Rinkōkaku: A Legacy of the Meiji Restoration
Stephen Howes June 22, 2015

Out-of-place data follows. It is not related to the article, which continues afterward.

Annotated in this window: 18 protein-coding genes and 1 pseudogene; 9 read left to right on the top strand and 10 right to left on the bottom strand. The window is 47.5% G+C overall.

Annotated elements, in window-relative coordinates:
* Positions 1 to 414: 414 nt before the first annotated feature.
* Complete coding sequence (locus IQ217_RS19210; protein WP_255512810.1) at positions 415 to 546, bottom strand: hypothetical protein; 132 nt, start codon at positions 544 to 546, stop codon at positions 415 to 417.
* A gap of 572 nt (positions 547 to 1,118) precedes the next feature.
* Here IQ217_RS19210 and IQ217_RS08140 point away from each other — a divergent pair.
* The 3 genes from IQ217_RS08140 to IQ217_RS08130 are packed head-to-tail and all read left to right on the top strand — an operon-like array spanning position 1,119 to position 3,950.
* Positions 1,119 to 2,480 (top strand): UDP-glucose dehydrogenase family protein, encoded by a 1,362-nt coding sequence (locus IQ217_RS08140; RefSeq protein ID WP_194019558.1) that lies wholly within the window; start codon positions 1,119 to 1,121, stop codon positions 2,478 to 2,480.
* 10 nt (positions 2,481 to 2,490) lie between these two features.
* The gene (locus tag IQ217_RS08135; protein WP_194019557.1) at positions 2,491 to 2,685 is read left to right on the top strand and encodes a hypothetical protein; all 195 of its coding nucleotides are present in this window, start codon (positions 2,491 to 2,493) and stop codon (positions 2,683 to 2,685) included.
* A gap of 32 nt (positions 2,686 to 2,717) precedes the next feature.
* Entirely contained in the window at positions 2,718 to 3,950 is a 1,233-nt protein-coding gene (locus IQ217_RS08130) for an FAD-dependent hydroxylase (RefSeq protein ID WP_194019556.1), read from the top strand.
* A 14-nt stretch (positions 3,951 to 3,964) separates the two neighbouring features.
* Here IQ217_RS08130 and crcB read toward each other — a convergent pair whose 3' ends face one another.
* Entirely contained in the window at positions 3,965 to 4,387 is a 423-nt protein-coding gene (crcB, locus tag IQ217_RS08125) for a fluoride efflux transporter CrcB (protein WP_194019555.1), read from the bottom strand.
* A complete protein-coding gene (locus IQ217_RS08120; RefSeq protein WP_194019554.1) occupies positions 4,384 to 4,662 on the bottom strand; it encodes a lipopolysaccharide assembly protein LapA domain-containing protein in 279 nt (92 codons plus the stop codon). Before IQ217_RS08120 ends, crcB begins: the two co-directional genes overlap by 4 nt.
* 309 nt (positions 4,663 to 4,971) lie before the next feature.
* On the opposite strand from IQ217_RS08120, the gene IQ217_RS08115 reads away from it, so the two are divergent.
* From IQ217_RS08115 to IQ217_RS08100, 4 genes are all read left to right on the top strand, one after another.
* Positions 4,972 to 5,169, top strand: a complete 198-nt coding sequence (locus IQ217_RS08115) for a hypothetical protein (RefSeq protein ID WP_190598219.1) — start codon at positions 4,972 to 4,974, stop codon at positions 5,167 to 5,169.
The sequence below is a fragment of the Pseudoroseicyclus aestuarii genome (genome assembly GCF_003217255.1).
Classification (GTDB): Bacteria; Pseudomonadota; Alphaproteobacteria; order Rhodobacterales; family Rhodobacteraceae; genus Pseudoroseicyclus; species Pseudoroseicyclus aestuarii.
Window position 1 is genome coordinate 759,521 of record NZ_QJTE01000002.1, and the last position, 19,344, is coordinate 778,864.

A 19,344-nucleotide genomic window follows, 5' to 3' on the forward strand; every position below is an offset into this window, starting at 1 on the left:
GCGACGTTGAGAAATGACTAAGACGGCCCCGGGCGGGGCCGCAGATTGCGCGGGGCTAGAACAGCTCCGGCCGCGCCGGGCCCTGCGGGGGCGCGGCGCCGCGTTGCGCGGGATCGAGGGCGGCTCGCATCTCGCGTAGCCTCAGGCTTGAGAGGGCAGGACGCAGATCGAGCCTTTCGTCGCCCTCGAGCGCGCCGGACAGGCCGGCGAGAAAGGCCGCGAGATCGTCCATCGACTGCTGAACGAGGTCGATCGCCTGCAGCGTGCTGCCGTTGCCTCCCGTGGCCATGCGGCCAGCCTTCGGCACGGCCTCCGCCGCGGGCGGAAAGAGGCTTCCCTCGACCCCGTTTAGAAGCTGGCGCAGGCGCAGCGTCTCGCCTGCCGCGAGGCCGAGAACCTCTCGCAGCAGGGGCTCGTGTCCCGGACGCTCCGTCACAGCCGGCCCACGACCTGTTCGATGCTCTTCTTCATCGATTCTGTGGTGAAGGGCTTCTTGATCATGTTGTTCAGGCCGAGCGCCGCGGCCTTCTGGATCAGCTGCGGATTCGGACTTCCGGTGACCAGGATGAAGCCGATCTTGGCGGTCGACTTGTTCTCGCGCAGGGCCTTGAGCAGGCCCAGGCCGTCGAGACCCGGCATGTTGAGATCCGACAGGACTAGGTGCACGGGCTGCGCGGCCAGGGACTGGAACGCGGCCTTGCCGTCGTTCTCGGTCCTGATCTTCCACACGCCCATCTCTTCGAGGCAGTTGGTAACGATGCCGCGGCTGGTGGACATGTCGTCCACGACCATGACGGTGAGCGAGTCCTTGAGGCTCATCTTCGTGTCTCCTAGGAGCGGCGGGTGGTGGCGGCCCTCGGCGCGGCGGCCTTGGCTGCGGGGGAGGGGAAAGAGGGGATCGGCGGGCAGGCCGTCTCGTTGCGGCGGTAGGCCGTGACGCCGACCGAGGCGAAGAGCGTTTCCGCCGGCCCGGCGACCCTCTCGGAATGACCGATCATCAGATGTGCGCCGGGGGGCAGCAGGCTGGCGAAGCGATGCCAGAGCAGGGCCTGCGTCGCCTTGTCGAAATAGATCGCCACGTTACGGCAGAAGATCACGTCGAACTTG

Nowadays, it is hard to fathom the pace of change in society that existed in Japan during the transition from Edo Period (1603-1868 A.D.) to Meiji Period (1868 – 1912 A.D.). The feudal-based society, with a samurai-class and central government ruled by a shogun that had existed for seven centuries was removed and replaced by a foreign-influenced style of government in the space of 15-20 years. Many samurai were suddenly stripped of status, and were valued more by the power of their intellect than their martial skills. Those high-ranking samurai involved in the toppling of the Tokugawa Shogunate were rewarded with a new style of power, concentrating more on the improvement of their local economy than whether their vassals were carrying out their duties to their lord. The areas of land (han) that had existed in Japan for centuries, ruled by a line of hereditary-appointed feudal lords (daimyō) was abolished in place of a non-hereditary appointed governor presiding over a merged territory, called a prefecture. Motohiko Katori was appointed the first governor of Gunma prefecture in 1876. Gunma prefecture, formerly known as Kōzuke, had long been a strategically important location for control of the north-western and central areas of the country. However, with the abolishment of the feudal system the area looked to the promotion of commercial interests to kick-start the economy and decrease unemployment. Katori immediately identified and promoted silk as the key industry. Amidst the turbulent times of the 1870s Meiji Restoration, before Katori had been appointed governor, European engineers had been consulted to establish silk-making factories for processing on a larger scale the raw silk grown around Gunma. After Katori’s appointment, Maebashi was established as the base to control this industry, and the silk industry rapidly expanded and began exporting to Europe and America. Due to this burgeoning industry, Katori was influential in the transferral of power in the prefecture from Takasaki to Maebashi in 1881, with the Prefectural Office temporarily setting up in the former Maebashi Castle. Katori also played an important role in the establishment of educational institutions in the Gunma area, increasing the school attendance considerably and developing an impressive reputation for Gunma among the newly formed prefectures. This is only a small portion of the very interesting life of Motohiko Katori. Rinkōkaku (臨江閣) is a guesthouse built during the time of Motohiko Katori in Maebashi. It is comprised of three buildings surrounded by elegant gardens. The main building (本館, ほんかん, honkan) was constructed in the sukiya style of architecture in 1884. Two months later, the iriomoya-style tea house (茶室, ちゃしつ, chashitsu) was constructed by a traditional Kyōto carpenter adjacent to the main building. The third and largest building, the annex (別館, べっかん, bekkan), was constructed in the shoin style architecture in 1910. Without knowledge of the specific architectural nomenclature, it is sufficient to say the buildings are constructed in the typical, traditional wooden style architecture, with the interior floors predominantly covered by tatami. The buildings have survived unscathed since 1884, which is remarkable considering the extensive damage to the area during World War II. As well as being the guesthouse for the Governor, it was the official accommodation for Emperor Meiji in 1893 and Emperor Taisho in 1902 and 1908. Due to the extensive damage to Maebashi from World War II, it was also used as the temporary City Hall from 1945-1954. The expansive functional hall (180 tatami mats and stage, 292m2) on the second floor of the annex building continues to be used by the public to this day for reserved functions. Currently the Rinkōkaku is going through a revival due to the NHK Taiga Drama “Hanamoyu”. The year-long drama focuses mainly on the second wife of Motohiko Katori, Fumi, but also intricately details the growth in the relationship with Katori and other crucial figures in her life. Part of the drama was filmed on location at Rinkōkaku, so naturally the Gunma Prefectural government has been proactive in offering guided tours and souvenirs pertaining to the drama. The buildings are very well maintained and impeccably clean. The rooms inside the buildings exude an atmosphere of simplicity and humbleness, as though they are still clasping the Zen philosophy of the samurai era during the flood of modernisation. Walking through the rooms, visitors will feel a sense of the bygone era under their feet, in the soft tatami mats and the creaking dark wood floorboards. It may only be the sound of your socks, but it could easily be imagined as the swish of kimono silk on tatami. The carefully sculptured gardens surrounding the buildings are best experienced at a leisurely pace with casual glances up at the beautiful traditional architecture. Upon entering, visitors will be cordially greeted by volunteer guides who are keen to impart the history and importance of these culturally significant buildings. Although the tours are only conducted in Japanese, the volunteers are still keen to communicate their passion and wealth of knowledge. Currently there is another reason for visiting the buildings. The café, located at the rear of the annex building, offers the usual selection of sembei (rice crackers), sweet biscuits, souvenirs related to the NHK drama and historical memorabilia. However, visitors are flocking there to enjoy the daifuku (sweet red beans inside a chewy rice ball) and green tea set for 600 yen. What sets this apart from others is the fact you can choose the Hagiyaki tea bowl to drink out of and then keep it. The “Hagi” from Hagiyaki (or Hagi ware in English), refers to the famous style of pottery from Yamaguchi prefecture, where Motohiko Katori was born. The café is purposely located next to a beautiful section of the gardens that allows visitors to empty their minds, and concentrate only on the flavours in their mouth and the nature that links the past to present. Entry is free. Location: 15 San-chome, Otemachi, Maebashi, GUNMA Hours: Open 9:00-18:00 from April to October; 9:00-17:00 from November to March Contact: 027-231-5792 Rinkōkaku is located 10 minutes by car from Maebashi Station, or 15 minutes by car from the Maebashi IC on the Kan-etsu Highway. The Gunma Prefectural Office Building is concurrently running a “Hanamoyu” NHK Taiga Drama exhibition with sets from the TV drama and memorabilia from the era. The Gunma Prefectural Office Building is 8 minutes on foot from Rinkōkaku and runs from 10th January 2015 until 31st January 2016.